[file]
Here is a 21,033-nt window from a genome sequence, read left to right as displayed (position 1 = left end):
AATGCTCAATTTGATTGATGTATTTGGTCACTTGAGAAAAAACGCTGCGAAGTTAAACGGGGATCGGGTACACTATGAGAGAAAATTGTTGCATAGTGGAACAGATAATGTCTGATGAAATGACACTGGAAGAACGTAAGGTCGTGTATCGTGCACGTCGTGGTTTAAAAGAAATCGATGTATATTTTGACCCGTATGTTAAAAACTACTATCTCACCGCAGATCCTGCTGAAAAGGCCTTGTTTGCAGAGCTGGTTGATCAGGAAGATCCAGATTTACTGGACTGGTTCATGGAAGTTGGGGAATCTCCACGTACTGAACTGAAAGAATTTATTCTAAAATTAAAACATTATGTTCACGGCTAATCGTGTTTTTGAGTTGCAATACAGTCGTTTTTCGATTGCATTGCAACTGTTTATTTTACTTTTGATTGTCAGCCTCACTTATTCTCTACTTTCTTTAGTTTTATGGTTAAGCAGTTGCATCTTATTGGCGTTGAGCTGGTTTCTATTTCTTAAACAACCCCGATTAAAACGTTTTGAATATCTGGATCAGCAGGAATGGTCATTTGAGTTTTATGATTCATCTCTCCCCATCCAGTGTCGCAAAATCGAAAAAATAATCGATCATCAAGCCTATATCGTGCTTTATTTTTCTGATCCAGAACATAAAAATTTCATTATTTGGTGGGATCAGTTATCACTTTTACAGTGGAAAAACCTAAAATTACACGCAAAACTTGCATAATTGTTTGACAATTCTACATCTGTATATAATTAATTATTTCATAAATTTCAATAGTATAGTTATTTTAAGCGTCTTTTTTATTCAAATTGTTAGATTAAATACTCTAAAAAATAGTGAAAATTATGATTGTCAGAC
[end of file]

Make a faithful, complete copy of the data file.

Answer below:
Here is a 21,033-nt window from a genome sequence, read left to right as displayed (position 1 = left end):
AATGCTCAATTTGATTGATGTATTTGGTCACTTGAGAAAAAACGCTGCGAAGTTAAACGGGGATCGGGTACACTATGAGAGAAAATTGTTGCATAGTGGAACAGATAATGTCTGATGAAATGACACTGGAAGAACGTAAGGTCGTGTATCGTGCACGTCGTGGTTTAAAAGAAATCGATGTATATTTTGACCCGTATGTTAAAAACTACTATCTCACCGCAGATCCTGCTGAAAAGGCCTTGTTTGCAGAGCTGGTTGATCAGGAAGATCCAGATTTACTGGACTGGTTCATGGAAGTTGGGGAATCTCCACGTACTGAACTGAAAGAATTTATTCTAAAATTAAAACATTATGTTCACGGCTAATCGTGTTTTTGAGTTGCAATACAGTCGTTTTTCGATTGCATTGCAACTGTTTATTTTACTTTTGATTGTCAGCCTCACTTATTCTCTACTTTCTTTAGTTTTATGGTTAAGCAGTTGCATCTTATTGGCGTTGAGCTGGTTTCTATTTCTTAAACAACCCCGATTAAAACGTTTTGAATATCTGGATCAGCAGGAATGGTCATTTGAGTTTTATGATTCATCTCTCCCCATCCAGTGTCGCAAAATCGAAAAAATAATCGATCATCAAGCCTATATCGTGCTTTATTTTTCTGATCCAGAACATAAAAATTTCATTATTTGGTGGGATCAGTTATCACTTTTACAGTGGAAAAACCTAAAATTACACGCAAAACTTGCATAATTGTTTGACAATTCTACATCTGTATATAATTAATTATTTCATAAATTTCAATAGTATAGTTATTTTAAGCGTCTTTTTTATTCAAATTGTTAGATTAAATACTCTAAAAAATAGTGAAAATTATGATTGTCAGAC